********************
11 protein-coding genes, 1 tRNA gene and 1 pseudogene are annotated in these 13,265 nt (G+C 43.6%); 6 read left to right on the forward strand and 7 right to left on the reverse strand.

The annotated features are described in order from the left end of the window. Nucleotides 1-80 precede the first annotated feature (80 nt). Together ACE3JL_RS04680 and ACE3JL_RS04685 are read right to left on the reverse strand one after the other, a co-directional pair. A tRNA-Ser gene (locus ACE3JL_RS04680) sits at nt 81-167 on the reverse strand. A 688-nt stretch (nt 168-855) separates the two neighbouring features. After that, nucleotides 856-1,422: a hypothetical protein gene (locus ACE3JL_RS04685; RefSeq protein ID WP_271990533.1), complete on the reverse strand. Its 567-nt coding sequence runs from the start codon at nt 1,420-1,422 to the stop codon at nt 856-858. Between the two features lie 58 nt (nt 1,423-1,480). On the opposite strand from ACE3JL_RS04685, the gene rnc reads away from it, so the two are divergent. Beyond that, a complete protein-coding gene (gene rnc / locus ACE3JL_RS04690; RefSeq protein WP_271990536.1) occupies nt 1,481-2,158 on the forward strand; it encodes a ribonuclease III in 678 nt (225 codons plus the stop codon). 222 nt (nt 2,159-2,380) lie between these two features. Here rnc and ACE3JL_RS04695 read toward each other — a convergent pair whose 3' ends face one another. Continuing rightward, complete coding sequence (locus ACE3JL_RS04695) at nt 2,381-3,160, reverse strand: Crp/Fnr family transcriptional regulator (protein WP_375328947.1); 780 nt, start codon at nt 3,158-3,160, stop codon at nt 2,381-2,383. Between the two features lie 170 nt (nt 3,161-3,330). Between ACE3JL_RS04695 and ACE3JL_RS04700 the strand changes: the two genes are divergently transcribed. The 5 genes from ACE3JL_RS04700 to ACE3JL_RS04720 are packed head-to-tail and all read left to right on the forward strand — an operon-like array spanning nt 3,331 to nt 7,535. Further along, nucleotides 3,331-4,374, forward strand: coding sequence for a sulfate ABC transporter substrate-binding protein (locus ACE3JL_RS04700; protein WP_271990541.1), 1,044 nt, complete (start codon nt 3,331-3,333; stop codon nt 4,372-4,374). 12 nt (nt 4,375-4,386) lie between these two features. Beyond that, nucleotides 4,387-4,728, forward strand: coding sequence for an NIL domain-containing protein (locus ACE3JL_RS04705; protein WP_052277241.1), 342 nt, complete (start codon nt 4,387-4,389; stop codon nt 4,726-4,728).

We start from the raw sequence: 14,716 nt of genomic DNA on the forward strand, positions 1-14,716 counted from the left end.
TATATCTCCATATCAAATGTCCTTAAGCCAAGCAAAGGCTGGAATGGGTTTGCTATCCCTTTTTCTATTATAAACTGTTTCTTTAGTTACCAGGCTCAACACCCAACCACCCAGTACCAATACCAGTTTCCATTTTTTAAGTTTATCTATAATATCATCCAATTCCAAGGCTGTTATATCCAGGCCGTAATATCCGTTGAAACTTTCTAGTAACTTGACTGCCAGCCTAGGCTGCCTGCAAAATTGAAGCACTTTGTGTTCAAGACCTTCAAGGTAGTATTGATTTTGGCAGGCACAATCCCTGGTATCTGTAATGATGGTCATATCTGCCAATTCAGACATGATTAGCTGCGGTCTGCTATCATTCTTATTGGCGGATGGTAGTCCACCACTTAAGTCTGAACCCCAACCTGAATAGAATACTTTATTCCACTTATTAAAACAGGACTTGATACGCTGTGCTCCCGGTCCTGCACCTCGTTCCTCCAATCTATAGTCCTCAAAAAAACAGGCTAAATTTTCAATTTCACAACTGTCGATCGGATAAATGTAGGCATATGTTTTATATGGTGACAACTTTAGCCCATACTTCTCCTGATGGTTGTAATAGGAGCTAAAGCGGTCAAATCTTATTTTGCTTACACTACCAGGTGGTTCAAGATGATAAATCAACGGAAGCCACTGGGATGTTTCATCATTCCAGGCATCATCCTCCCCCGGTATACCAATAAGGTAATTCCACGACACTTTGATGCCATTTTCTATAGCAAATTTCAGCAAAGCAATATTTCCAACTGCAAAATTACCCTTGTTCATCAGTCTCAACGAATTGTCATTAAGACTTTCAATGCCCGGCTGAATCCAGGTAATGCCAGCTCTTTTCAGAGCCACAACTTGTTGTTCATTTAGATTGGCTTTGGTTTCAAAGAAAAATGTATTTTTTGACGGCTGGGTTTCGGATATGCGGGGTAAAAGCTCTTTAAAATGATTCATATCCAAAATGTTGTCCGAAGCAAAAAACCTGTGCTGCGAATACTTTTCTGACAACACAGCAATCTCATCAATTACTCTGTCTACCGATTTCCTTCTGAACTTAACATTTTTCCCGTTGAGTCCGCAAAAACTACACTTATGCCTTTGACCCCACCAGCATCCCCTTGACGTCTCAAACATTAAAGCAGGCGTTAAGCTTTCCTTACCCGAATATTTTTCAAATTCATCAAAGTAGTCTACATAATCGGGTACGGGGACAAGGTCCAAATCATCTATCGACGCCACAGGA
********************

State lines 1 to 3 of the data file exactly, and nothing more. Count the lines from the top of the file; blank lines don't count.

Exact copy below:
11 protein-coding genes, 1 tRNA gene and 1 pseudogene are annotated in these 13,265 nt (G+C 43.6%); 6 read left to right on the forward strand and 7 right to left on the reverse strand.

The annotated features are described in order from the left end of the window. Nucleotides 1-80 precede the first annotated feature (80 nt). Together ACE3JL_RS04680 and ACE3JL_RS04685 are read right to left on the reverse strand one after the other, a co-directional pair. A tRNA-Ser gene (locus ACE3JL_RS04680) sits at nt 81-167 on the reverse strand. A 688-nt stretch (nt 168-855) separates the two neighbouring features. After that, nucleotides 856-1,422: a hypothetical protein gene (locus ACE3JL_RS04685; RefSeq protein ID WP_271990533.1), complete on the reverse strand. Its 567-nt coding sequence runs from the start codon at nt 1,420-1,422 to the stop codon at nt 856-858. Between the two features lie 58 nt (nt 1,423-1,480). On the opposite strand from ACE3JL_RS04685, the gene rnc reads away from it, so the two are divergent. Beyond that, a complete protein-coding gene (gene rnc / locus ACE3JL_RS04690; RefSeq protein WP_271990536.1) occupies nt 1,481-2,158 on the forward strand; it encodes a ribonuclease III in 678 nt (225 codons plus the stop codon). 222 nt (nt 2,159-2,380) lie between these two features. Here rnc and ACE3JL_RS04695 read toward each other — a convergent pair whose 3' ends face one another. Continuing rightward, complete coding sequence (locus ACE3JL_RS04695) at nt 2,381-3,160, reverse strand: Crp/Fnr family transcriptional regulator (protein WP_375328947.1); 780 nt, start codon at nt 3,158-3,160, stop codon at nt 2,381-2,383. Between the two features lie 170 nt (nt 3,161-3,330). Between ACE3JL_RS04695 and ACE3JL_RS04700 the strand changes: the two genes are divergently transcribed. The 5 genes from ACE3JL_RS04700 to ACE3JL_RS04720 are packed head-to-tail and all read left to right on the forward strand — an operon-like array spanning nt 3,331 to nt 7,535. Further along, nucleotides 3,331-4,374, forward strand: coding sequence for a sulfate ABC transporter substrate-binding protein (locus ACE3JL_RS04700; protein WP_271990541.1), 1,044 nt, complete (start codon nt 3,331-3,333; stop codon nt 4,372-4,374). 12 nt (nt 4,375-4,386) lie between these two features. Beyond that, nucleotides 4,387-4,728, forward strand: coding sequence for an NIL domain-containing protein (locus ACE3JL_RS04705; protein WP_052277241.1), 342 nt, complete (start codon nt 4,387-4,389; stop codon nt 4,726-4,728).

We start from the raw sequence: 14,716 nt of genomic DNA on the forward strand, positions 1-14,716 counted from the left end.